OKLAHOMA CITY, OK – Security is not subtle at the sprawling campus of human resources technology giant Paycom in Oklahoma City.
Off-duty police officers roam the grounds, bolstering the company’s own force of armed guards. A basement command center that looks like something out of a spy movie is filled with video screens showing feeds from hundreds of security cameras at company offices across the country.
While heavy security has become common at airports and stadiums to deter terrorism, extreme measures have been out of the ordinary at most companies eager to maintain a comfortable work environment and a welcoming atmosphere.
But that may be changing, as more are now hardening their defenses with new techniques, and even new legal authority, to deal with growing fears about violence on the job.
As mass shootings have become frequent, more company leaders have confronted an absence of clear plans for protecting workers from a disgruntled colleague, even after a threat is received.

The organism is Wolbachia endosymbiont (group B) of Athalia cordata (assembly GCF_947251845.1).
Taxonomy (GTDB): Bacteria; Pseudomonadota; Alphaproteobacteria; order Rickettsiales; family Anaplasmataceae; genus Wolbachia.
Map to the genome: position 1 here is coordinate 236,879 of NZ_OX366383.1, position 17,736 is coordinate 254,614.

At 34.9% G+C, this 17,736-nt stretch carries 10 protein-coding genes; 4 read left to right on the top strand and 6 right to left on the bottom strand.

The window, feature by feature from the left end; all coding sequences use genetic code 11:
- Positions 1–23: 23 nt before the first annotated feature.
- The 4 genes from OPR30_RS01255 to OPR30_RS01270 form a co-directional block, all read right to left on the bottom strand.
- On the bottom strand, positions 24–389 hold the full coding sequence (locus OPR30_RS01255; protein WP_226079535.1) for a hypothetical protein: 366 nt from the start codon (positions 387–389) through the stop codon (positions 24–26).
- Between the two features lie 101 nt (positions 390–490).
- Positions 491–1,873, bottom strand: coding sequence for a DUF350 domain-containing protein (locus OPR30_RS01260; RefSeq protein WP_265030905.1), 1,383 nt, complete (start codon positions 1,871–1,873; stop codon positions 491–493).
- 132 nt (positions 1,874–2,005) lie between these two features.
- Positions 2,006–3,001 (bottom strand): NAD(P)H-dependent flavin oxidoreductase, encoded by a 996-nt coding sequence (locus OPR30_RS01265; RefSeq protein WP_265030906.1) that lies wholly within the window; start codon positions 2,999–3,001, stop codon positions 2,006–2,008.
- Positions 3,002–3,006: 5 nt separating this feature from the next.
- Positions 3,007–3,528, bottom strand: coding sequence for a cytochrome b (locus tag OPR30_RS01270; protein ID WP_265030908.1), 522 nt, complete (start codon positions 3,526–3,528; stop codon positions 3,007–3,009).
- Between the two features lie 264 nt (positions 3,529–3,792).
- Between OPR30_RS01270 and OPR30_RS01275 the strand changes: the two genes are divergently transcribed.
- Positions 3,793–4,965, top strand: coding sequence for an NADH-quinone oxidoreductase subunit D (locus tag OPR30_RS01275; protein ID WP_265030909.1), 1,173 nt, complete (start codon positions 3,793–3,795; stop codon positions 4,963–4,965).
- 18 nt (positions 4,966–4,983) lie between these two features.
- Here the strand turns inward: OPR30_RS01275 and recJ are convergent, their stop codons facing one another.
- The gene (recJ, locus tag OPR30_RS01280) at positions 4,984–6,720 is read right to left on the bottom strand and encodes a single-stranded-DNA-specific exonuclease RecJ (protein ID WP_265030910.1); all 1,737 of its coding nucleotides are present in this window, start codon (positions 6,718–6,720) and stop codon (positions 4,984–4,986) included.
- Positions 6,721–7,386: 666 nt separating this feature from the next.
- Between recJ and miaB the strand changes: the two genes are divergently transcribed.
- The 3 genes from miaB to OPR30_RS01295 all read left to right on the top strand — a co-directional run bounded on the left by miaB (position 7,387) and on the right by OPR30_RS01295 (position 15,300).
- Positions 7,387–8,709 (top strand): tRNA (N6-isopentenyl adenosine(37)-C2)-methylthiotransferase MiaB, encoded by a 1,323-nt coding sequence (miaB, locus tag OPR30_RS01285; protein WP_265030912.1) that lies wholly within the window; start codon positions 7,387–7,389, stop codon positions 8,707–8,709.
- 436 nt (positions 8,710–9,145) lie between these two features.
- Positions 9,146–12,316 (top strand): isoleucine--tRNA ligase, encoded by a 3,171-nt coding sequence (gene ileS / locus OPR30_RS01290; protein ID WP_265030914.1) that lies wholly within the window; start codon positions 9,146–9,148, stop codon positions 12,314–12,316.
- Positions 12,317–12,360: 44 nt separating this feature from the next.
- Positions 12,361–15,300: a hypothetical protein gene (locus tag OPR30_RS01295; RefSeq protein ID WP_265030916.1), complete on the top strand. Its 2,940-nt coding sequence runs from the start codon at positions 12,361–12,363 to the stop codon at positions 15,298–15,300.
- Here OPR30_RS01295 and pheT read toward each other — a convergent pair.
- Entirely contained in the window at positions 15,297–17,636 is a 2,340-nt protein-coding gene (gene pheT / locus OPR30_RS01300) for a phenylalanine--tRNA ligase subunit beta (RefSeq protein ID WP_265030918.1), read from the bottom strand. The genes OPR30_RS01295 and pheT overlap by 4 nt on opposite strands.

Now, spurred by an incident at Paycom, the company has produced a formal threat assessment and response guide that serves as a national model for ways to keep a potentially dangerous person away from other workers.
The company’s approach also includes a new measure based on domestic violence laws.
“This is a huge leap forward in public policy for safety in this country,” said Larry Barton, a University of Central Florida professor who teaches courses in threat evaluation at the FBI Academy. “This is a case study, for me as an educator, that I believe will be taught in business schools and in criminal justice courses for decades to come.”